The mother heard from Ms. Martinez late in the afternoon on the same day she filed the missing person report, the sheriff’s office said. But investigators didn’t learn that until Dec. 12, when a deputy sheriff contacted the mother by email to follow up.
Still, investigators were unable to get in touch with Ms. Martinez.
“As part of procedure, Humboldt County Sheriff’s Office deputies are typically required to make direct contact with the missing person to confirm status and well-being, as geographical and other factors allow,” the sheriff’s office said in a statement. “A deputy was not able to make direct contact with Martinez and she was not removed from the Missing and Unidentified Persons System.”
On Thursday, after the newspaper article was published, a deputy again tried to contact Ms. Martinez by phone, the sheriff’s office said. The deputy spoke to the mother, who said Ms. Martinez had tried to contact the office but was unable to speak to a deputy.
Finally, at 2:59 p.m. on Thursday, Ms. Martinez returned the deputy’s call, confirming she was alive and well. She was removed from the system, the sheriff’s office said, though her missing person’s report remained online on Friday.
All the while, Ms. Martinez has been publicly active on Instagram and Twitter. After writing on Sept. 17 that she was giving up social media for “the next several weeks” — a time that corresponds with the filming of “The Bachelor” — she began posting photos on Instagram again on Nov. 22.
She is one of nine women who remain in contention for the affections of Arie Luyendyk Jr. on the television show, and was she was unavailable for interviews on Friday. But she did address the report on Twitter:
Ms. Martinez has been one of the more prominent personalities on the show, gaining attention even before the season started as the first contestant in the show’s 21-season history to have a pixie cut. At 22, she was the show’s youngest contestant, and her 14-year difference with the bachelor, Mr. Luyendyk, has been a prominent point of discussion among fans and fellow contestants.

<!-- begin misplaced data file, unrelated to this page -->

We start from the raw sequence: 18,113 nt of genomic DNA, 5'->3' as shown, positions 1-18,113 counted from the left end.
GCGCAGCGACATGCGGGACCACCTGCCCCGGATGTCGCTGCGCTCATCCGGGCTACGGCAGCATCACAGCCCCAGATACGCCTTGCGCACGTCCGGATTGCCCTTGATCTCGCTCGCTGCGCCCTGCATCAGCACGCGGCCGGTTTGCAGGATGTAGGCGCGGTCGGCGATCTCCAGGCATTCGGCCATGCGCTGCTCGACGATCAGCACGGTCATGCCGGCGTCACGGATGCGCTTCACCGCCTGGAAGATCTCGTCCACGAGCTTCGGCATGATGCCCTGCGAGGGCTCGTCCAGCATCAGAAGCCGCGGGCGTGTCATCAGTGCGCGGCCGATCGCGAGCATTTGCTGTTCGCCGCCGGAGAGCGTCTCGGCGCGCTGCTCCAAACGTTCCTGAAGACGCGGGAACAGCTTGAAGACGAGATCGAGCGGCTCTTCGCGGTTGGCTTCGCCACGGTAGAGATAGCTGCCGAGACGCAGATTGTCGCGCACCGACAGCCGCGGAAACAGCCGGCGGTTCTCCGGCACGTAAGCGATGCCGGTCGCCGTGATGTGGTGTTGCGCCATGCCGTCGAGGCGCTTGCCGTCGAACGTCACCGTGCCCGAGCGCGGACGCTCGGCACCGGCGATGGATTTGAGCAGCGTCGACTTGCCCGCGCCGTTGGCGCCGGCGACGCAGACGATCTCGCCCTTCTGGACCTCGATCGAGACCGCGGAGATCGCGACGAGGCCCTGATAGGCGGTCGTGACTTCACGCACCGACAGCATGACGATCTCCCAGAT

Ms. Bonner O’Brien said Friday that she wasn’t a big fan of “The Bachelor.” She had only watched the premiere episode of the current season, with another on in the background once while she was cooking.
But that was enough to recognize Ms. Martinez in the North Coast Journal article because she “has a distinguishable look compared to the other contestants,” she said.
“If it was any of the other girls, I wouldn’t have thought twice,” she said. “But she has the short hair.”
While her sister has taken to calling her “Sherlock Holmes,” she insisted she wasn’t much of a detective.
“It really wasn’t that hard to figure out,” she said. “I’m surprised no one else noticed.”
Thadeus Greenson, news editor at the North Coast Journal, said Friday that Ms. Martinez wasn’t the only person who didn’t belong on the missing persons list. As Linda Stansberry reported the story, she found others on the list whose social media presence made clear they were alive and well. Another man called the newspaper on Thursday, shocked to see his name on the cover.
“I think between what Linda found pre-publication and what’s happened afterward, it’s at least four or five people who were going about their everyday lives with no clue they had been reported missing,” he said.